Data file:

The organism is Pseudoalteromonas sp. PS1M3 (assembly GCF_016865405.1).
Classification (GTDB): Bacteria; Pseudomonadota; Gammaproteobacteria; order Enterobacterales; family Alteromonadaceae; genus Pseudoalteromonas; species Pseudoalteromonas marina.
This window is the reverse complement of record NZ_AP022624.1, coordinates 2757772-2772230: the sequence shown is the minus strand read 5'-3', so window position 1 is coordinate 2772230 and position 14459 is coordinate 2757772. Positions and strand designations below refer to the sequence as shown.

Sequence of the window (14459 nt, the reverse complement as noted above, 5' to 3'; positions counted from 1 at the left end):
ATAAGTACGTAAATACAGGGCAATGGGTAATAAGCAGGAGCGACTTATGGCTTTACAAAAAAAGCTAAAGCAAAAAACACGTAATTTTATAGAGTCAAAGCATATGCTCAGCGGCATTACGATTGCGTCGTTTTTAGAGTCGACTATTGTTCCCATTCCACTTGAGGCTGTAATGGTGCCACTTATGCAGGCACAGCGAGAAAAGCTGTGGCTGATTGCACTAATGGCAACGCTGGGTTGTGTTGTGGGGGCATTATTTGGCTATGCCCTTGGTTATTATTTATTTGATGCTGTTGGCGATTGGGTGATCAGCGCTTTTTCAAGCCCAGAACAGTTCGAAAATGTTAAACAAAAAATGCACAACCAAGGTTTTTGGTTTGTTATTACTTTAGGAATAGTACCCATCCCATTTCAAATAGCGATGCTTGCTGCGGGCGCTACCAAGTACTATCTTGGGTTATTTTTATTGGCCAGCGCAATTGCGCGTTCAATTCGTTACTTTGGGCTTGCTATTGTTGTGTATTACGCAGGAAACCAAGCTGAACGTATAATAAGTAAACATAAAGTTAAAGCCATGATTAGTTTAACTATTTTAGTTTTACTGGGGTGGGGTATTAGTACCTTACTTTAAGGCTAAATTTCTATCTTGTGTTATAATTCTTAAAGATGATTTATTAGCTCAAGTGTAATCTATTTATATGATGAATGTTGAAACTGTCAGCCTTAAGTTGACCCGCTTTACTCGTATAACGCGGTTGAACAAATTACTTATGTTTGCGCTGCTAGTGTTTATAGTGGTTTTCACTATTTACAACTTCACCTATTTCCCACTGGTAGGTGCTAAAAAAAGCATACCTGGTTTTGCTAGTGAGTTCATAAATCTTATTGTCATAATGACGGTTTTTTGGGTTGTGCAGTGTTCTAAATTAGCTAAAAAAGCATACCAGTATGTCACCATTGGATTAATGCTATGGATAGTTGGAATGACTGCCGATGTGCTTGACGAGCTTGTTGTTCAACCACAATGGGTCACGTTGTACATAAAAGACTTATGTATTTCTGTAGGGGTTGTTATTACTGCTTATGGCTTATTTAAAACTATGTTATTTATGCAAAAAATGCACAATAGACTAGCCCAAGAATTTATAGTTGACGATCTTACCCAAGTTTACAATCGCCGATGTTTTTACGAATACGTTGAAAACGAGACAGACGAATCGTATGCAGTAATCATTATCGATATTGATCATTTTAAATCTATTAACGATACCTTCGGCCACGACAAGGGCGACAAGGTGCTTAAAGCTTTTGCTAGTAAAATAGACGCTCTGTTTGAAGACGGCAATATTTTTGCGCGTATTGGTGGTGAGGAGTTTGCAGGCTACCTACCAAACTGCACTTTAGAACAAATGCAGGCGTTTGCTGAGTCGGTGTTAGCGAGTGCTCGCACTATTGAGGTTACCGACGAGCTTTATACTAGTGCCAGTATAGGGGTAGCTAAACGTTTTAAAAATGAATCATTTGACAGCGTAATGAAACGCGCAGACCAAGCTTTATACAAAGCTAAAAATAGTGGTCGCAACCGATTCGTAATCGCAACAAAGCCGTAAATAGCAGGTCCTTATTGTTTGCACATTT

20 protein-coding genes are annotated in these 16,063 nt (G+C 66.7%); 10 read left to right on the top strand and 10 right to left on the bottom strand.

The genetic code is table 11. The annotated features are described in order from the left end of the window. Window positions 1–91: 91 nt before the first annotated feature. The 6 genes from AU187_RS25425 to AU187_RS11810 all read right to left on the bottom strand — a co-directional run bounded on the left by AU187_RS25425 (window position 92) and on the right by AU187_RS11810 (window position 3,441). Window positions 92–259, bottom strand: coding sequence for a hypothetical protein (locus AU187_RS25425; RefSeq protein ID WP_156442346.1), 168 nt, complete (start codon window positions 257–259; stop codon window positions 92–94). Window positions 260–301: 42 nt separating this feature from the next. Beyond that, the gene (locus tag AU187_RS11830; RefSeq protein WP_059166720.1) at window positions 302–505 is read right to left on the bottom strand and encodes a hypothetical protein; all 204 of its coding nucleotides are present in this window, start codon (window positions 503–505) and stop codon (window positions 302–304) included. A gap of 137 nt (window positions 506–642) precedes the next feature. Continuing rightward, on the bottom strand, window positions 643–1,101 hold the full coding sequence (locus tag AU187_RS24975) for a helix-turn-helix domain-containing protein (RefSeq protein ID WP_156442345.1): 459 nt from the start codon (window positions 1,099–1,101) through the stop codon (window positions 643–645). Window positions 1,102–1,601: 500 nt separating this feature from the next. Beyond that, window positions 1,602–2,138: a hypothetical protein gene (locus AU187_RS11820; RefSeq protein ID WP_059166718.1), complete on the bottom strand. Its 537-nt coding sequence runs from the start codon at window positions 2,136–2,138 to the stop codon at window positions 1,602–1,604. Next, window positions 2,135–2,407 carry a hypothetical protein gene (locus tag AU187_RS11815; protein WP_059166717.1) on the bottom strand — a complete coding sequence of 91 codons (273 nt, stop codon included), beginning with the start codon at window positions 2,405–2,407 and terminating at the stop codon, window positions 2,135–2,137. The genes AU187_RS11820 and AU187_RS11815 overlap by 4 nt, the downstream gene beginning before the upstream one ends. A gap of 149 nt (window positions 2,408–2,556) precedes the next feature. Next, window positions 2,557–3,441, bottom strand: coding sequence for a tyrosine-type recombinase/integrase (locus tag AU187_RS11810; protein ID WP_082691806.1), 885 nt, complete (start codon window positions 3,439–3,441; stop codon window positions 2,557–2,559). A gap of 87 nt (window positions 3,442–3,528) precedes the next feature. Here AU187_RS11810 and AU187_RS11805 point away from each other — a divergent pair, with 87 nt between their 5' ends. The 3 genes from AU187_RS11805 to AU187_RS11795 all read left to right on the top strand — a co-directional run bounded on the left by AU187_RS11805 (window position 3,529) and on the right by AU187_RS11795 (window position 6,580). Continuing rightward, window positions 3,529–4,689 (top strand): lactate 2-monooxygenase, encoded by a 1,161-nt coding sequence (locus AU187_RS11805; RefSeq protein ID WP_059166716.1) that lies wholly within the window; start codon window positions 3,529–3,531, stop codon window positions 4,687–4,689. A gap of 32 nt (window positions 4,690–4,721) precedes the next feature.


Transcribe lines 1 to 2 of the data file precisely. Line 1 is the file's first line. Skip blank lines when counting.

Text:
The organism is Pseudoalteromonas sp. PS1M3 (assembly GCF_016865405.1).
Classification (GTDB): Bacteria; Pseudomonadota; Gammaproteobacteria; order Enterobacterales; family Alteromonadaceae; genus Pseudoalteromonas; species Pseudoalteromonas marina.